Medical emergencies at sea and injuries among Scottish fishermen



Lawrie T, Matheson C, Murphy E, Ritchie L & Bond CM (2003) Medical emergencies at sea and injuries among Scottish fishermen. Occupational Medicine, 53 (3), pp. 159-164.

Background. It has long been known that fishing is one of the most dangerous occupations. In 2001, 33 boats were lost and 10 fishermen killed in UK waters. Despite the dangerous nature of the occupation, very little research has been conducted on fishermen's health and safety. Aims. To address this gap in current knowledge, research was conducted to gain an understanding of health and lifestyle issues affecting Scottish fishermen. It was hoped that the study would identify aspects of fishermen's health that could be improved. This paper considers medical emergencies at sea and injuries among fishermen. Methods. Data were collected using a postal questionnaire sent to the Scottish fishermen population and health diaries in a small sub-sample. Results. In total, 1157 usable responses were received, giving a response rate of 57%. One-fifth of respondents had been involved in a medical emergency at sea that required them to be evacuated to shore for immediate treatment. The incidence of injuries was high, and one-third of the injuries experienced were to the back. The likelihood of evacuation for a medical emergency or experiencing an injury was increased both for certain occupations and with increasing number of boats worked on during the fisherman's career. Conclusion. Groups identified as being at a high risk of experiencing medical emergencies or injuries should be targeted in training initiatives or accident awareness and prevention initiatives.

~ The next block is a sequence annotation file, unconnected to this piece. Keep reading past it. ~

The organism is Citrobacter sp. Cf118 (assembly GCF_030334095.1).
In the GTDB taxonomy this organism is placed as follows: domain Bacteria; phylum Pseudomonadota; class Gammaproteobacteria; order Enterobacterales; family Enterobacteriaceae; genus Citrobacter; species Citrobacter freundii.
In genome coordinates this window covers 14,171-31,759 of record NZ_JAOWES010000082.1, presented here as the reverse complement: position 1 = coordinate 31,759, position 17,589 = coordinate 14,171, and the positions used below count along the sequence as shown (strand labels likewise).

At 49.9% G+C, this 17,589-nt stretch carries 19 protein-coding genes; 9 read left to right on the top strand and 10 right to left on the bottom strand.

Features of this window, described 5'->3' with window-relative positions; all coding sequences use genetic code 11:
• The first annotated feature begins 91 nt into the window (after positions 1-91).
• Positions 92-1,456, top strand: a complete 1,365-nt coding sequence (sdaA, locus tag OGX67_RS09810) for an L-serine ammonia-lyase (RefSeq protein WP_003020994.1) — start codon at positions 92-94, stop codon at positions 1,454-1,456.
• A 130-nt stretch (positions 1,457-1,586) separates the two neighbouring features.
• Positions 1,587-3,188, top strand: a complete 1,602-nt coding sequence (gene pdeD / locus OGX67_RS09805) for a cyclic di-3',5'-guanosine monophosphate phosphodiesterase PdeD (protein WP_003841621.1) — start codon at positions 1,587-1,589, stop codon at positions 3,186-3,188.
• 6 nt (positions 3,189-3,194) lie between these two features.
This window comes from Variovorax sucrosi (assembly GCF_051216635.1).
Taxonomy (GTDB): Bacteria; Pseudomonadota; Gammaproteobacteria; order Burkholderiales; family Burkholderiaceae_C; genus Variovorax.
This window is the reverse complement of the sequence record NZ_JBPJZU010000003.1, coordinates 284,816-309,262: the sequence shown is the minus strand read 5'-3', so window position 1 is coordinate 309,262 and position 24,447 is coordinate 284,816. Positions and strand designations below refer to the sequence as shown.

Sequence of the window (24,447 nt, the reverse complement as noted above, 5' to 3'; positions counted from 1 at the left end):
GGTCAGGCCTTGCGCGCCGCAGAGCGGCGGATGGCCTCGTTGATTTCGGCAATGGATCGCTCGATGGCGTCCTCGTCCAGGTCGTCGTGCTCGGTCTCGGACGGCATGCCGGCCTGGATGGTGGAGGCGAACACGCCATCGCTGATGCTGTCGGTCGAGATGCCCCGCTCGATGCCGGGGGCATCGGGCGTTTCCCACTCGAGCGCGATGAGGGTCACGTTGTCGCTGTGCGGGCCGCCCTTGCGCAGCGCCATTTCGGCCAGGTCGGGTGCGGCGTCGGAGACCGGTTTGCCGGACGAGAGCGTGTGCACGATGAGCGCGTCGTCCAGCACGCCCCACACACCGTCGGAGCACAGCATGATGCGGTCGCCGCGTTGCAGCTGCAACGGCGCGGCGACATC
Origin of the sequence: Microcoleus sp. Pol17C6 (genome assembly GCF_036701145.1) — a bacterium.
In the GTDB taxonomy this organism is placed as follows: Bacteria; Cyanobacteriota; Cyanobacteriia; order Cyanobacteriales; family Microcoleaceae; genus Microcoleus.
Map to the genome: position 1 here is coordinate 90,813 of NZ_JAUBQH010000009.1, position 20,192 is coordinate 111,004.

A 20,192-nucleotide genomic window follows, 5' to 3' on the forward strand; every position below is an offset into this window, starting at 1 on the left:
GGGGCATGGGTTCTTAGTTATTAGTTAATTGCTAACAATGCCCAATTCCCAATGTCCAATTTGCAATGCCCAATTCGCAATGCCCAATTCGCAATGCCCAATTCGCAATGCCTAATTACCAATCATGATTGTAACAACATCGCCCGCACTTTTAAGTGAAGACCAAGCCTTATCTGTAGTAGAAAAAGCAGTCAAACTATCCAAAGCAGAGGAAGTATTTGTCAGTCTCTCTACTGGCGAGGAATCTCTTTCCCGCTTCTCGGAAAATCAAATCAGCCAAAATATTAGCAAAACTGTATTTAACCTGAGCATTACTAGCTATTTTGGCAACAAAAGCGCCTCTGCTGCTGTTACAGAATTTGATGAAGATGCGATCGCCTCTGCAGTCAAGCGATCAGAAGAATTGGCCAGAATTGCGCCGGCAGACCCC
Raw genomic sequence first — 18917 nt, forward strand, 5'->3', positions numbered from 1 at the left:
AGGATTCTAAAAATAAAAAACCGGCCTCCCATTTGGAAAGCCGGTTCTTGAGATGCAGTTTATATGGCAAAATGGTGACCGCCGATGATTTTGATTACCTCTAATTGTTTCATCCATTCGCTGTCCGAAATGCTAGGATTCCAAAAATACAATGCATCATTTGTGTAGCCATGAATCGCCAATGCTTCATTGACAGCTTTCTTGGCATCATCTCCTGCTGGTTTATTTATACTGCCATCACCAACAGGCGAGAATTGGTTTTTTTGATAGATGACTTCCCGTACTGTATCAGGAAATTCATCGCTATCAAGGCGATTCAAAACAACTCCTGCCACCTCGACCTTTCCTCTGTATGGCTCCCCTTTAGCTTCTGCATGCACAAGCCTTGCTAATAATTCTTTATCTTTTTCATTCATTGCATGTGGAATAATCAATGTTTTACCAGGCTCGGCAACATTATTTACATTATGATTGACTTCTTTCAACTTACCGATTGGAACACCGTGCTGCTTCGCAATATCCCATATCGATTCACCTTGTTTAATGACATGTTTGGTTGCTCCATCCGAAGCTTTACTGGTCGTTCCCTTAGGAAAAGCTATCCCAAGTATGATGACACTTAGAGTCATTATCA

Fishermen; incidence of injuries; high-risk occupation; medical emergency

Occupational Medicine: Volume 53, Issue 3

Publication date31/05/2003
PublisherOxford University Press

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Professor Catriona Matheson

Professor Catriona Matheson

Professor in Substance Use, Faculty of Social Sciences